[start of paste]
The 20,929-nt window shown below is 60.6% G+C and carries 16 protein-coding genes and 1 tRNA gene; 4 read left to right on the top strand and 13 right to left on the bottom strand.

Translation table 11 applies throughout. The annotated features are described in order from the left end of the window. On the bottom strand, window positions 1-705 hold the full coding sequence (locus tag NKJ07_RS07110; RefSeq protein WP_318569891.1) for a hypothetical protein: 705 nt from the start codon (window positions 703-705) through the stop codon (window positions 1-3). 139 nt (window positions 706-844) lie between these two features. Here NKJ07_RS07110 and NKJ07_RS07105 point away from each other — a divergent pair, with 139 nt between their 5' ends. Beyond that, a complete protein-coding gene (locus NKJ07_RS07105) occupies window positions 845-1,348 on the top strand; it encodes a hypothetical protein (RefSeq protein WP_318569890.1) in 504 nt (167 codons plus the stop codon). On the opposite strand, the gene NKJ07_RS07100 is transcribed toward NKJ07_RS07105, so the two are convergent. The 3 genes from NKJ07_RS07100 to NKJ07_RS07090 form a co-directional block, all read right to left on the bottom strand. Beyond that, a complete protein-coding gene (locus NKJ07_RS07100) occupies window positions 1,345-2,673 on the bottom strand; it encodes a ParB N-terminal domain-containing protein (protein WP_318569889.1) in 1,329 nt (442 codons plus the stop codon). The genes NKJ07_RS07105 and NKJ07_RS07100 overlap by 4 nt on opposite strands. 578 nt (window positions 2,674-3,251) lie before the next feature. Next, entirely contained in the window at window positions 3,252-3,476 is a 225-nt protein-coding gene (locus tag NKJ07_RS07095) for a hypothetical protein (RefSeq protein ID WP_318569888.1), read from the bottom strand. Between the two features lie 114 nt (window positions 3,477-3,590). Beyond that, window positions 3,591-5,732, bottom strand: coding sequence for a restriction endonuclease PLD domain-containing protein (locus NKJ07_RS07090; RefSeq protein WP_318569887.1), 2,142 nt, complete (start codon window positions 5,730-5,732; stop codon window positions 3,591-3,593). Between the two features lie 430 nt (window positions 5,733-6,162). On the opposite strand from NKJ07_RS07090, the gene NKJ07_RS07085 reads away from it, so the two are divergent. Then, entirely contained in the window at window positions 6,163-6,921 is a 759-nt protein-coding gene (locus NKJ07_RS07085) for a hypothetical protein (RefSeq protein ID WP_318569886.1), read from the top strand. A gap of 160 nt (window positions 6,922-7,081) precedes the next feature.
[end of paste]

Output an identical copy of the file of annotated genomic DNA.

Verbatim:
The 20,929-nt window shown below is 60.6% G+C and carries 16 protein-coding genes and 1 tRNA gene; 4 read left to right on the top strand and 13 right to left on the bottom strand.

Translation table 11 applies throughout. The annotated features are described in order from the left end of the window. On the bottom strand, window positions 1-705 hold the full coding sequence (locus tag NKJ07_RS07110; RefSeq protein WP_318569891.1) for a hypothetical protein: 705 nt from the start codon (window positions 703-705) through the stop codon (window positions 1-3). 139 nt (window positions 706-844) lie between these two features. Here NKJ07_RS07110 and NKJ07_RS07105 point away from each other — a divergent pair, with 139 nt between their 5' ends. Beyond that, a complete protein-coding gene (locus NKJ07_RS07105) occupies window positions 845-1,348 on the top strand; it encodes a hypothetical protein (RefSeq protein WP_318569890.1) in 504 nt (167 codons plus the stop codon). On the opposite strand, the gene NKJ07_RS07100 is transcribed toward NKJ07_RS07105, so the two are convergent. The 3 genes from NKJ07_RS07100 to NKJ07_RS07090 form a co-directional block, all read right to left on the bottom strand. Beyond that, a complete protein-coding gene (locus NKJ07_RS07100) occupies window positions 1,345-2,673 on the bottom strand; it encodes a ParB N-terminal domain-containing protein (protein WP_318569889.1) in 1,329 nt (442 codons plus the stop codon). The genes NKJ07_RS07105 and NKJ07_RS07100 overlap by 4 nt on opposite strands. 578 nt (window positions 2,674-3,251) lie before the next feature. Next, entirely contained in the window at window positions 3,252-3,476 is a 225-nt protein-coding gene (locus tag NKJ07_RS07095) for a hypothetical protein (RefSeq protein ID WP_318569888.1), read from the bottom strand. Between the two features lie 114 nt (window positions 3,477-3,590). Beyond that, window positions 3,591-5,732, bottom strand: coding sequence for a restriction endonuclease PLD domain-containing protein (locus NKJ07_RS07090; RefSeq protein WP_318569887.1), 2,142 nt, complete (start codon window positions 5,730-5,732; stop codon window positions 3,591-3,593). Between the two features lie 430 nt (window positions 5,733-6,162). On the opposite strand from NKJ07_RS07090, the gene NKJ07_RS07085 reads away from it, so the two are divergent. Then, entirely contained in the window at window positions 6,163-6,921 is a 759-nt protein-coding gene (locus NKJ07_RS07085) for a hypothetical protein (RefSeq protein ID WP_318569886.1), read from the top strand. A gap of 160 nt (window positions 6,922-7,081) precedes the next feature.